Tuesday, 6 March 2012

A Casual Observation

The abundance of motion-controlled game devices has radically changed the scope of the game industry. The idea of workable, in-depth motion controls in video gaming is something that should excite anyone with its potential. Shooters where your hands hold the ‘gun’, where your footwork and crouching are reflected on the screen, while bullets whiz past. Strategies where you control your units ala Minority Report, like some hi-tech battlefield commander. Why, then, are seemingly all the games cutesy animal tending simulations or basic sports games?

The Playstation 3 has some games which tried to create truly complex motion controls, without much success. Complex games using motion controls need more than a decent idea for gameplay, effort needs to be taken to provide a large variety of different movements that provide an effect on gameplay, and making sure that movements are recongised fluidly. After all, motion control technology has been around for decades, what makes this generation of motion controls so revolutionary is that the software and hardware have the potential to actually work well and reliably.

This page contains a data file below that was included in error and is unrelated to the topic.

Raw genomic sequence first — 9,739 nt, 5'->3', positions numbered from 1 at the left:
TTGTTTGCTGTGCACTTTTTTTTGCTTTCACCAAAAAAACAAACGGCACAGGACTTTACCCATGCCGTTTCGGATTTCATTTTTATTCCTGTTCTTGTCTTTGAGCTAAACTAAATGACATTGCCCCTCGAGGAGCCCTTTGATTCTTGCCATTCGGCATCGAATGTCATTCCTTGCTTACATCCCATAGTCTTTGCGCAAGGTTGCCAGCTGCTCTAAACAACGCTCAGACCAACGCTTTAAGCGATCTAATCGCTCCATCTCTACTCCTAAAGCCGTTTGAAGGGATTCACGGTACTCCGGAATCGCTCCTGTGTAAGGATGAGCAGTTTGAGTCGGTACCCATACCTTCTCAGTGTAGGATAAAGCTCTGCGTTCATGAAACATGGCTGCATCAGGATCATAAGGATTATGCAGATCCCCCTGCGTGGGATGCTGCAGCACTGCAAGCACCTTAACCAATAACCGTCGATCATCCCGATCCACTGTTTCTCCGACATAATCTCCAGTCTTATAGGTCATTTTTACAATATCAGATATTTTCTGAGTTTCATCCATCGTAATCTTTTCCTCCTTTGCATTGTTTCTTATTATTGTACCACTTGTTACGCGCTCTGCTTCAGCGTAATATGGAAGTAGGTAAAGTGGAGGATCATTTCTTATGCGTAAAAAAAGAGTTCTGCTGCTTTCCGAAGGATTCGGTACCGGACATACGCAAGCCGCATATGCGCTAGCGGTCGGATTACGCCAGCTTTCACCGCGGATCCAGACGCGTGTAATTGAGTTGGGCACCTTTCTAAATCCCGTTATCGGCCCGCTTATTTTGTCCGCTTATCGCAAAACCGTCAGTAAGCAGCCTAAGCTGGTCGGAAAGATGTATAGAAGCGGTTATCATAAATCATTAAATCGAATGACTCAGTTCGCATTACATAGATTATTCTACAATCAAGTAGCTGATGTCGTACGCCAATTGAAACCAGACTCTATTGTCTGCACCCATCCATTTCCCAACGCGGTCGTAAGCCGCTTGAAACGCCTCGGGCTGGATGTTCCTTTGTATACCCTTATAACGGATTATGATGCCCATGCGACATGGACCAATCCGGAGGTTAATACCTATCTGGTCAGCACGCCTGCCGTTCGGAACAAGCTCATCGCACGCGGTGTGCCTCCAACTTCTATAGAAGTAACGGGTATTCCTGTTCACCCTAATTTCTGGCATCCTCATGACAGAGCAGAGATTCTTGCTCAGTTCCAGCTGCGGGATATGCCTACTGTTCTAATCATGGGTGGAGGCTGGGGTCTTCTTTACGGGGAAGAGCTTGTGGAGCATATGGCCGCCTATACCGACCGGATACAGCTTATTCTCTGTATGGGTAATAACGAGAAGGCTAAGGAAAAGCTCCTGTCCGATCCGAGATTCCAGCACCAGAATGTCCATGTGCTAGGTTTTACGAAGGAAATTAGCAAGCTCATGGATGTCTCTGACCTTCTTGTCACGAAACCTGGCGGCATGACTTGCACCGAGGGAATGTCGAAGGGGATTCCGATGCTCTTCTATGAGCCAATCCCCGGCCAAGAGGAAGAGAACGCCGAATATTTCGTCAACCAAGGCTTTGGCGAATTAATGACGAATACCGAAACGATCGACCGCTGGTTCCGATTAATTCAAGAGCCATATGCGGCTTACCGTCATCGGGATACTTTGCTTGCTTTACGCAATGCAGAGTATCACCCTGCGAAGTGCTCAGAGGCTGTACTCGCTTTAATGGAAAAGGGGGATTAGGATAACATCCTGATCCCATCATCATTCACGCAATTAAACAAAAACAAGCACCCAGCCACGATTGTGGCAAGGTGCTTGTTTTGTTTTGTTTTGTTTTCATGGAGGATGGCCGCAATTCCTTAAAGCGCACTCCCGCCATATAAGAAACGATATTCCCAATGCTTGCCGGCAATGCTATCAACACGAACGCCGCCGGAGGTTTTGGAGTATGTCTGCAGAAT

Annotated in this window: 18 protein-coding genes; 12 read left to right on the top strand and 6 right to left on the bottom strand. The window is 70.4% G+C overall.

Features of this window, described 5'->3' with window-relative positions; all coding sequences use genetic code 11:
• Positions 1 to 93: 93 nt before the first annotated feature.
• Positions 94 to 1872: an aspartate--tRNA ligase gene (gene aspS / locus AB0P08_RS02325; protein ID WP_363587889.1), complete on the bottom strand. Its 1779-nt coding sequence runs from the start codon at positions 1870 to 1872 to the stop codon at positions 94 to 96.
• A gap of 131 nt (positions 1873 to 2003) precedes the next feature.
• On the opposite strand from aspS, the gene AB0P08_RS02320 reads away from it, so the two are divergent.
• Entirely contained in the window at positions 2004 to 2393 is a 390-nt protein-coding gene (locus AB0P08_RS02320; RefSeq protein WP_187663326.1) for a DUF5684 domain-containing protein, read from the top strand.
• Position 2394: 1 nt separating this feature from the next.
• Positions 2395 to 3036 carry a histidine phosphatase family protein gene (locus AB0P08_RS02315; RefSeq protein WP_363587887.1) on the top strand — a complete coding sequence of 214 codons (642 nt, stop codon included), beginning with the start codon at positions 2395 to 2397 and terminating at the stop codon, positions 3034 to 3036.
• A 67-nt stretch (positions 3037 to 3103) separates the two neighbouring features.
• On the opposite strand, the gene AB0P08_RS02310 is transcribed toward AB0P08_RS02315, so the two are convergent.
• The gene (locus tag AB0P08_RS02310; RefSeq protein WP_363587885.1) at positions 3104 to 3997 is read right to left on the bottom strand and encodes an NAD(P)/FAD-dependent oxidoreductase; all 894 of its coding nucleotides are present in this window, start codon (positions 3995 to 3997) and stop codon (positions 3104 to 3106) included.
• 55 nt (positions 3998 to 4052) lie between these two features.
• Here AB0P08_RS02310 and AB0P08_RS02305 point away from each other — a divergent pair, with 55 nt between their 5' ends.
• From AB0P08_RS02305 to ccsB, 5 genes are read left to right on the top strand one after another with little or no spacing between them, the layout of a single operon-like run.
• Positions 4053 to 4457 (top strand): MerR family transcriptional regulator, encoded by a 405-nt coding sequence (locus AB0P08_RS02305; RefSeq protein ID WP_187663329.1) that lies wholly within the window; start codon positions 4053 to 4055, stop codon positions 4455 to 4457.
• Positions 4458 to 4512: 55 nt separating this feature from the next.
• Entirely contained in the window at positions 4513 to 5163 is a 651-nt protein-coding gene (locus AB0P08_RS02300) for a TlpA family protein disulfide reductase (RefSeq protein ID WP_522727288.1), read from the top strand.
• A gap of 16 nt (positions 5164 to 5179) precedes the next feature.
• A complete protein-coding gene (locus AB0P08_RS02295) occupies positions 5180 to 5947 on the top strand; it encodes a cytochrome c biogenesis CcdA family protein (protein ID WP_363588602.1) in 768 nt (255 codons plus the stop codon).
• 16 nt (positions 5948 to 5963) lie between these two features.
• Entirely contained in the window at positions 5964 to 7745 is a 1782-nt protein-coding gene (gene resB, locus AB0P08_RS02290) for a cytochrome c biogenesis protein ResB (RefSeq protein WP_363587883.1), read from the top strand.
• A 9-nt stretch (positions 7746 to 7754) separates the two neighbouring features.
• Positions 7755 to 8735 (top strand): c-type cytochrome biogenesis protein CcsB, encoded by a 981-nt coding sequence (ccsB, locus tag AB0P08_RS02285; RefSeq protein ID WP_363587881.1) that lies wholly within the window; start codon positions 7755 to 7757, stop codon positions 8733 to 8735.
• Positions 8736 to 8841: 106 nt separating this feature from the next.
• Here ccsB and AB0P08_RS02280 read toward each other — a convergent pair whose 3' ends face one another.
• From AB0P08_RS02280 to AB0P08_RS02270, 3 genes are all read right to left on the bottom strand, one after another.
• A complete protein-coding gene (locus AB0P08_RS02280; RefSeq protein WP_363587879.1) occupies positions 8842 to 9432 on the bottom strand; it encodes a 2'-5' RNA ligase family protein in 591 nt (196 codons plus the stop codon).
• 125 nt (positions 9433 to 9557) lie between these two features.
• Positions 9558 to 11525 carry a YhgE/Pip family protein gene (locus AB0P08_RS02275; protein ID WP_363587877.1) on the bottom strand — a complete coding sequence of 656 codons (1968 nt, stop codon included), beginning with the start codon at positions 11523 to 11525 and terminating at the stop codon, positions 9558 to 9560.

Let’s digress for a moment. I am not saying there is anything wrong with casual games. It is my natural bias as a core gamer to wonder why so many casual games are needed. Just as many casual gamers no doubt wonder where core gamers get the time, or lack of employment, to spend so much time on their choice of electronic entertainment. These biases are not true of course, so let me state that casual games are an important market. I enjoy playing Kinect Adventures, and the potential for the Wii to involve family and friends in accessible and sociable fun is a pleasure I have enjoyed. Casual games are a great entry point for people not interested in spending too long with games as a hobby, and that is fine.

More objectively, I guess my argument is that when platforms only focus on one type of game, the system fails to meet its potential. Motion controls are great for providing accessible, immersive casual experiences. But they also would be incredible when implemented into core games where your body becomes that of the character in intense situations and through epic storylines. That way there are games for everybody, and the potential of the platform is reached. Core games do, in my opinion, push platforms to reach their potential in terms of functionality, interface and graphics.

The future holds promise. The Nintendo Wii, while focused on family friendly fare, does have some mature content and complex games. And the forecast for the future is great for the PS3 Move and Xbox 360 Kinect. On the inverse, the PC, once an exclusive den of core gaming, is sporting more and more casual games. It’s raining games!

Look out for the epic, dark fantasy ebooks of Goodreads-rated author T.P. Grish at:

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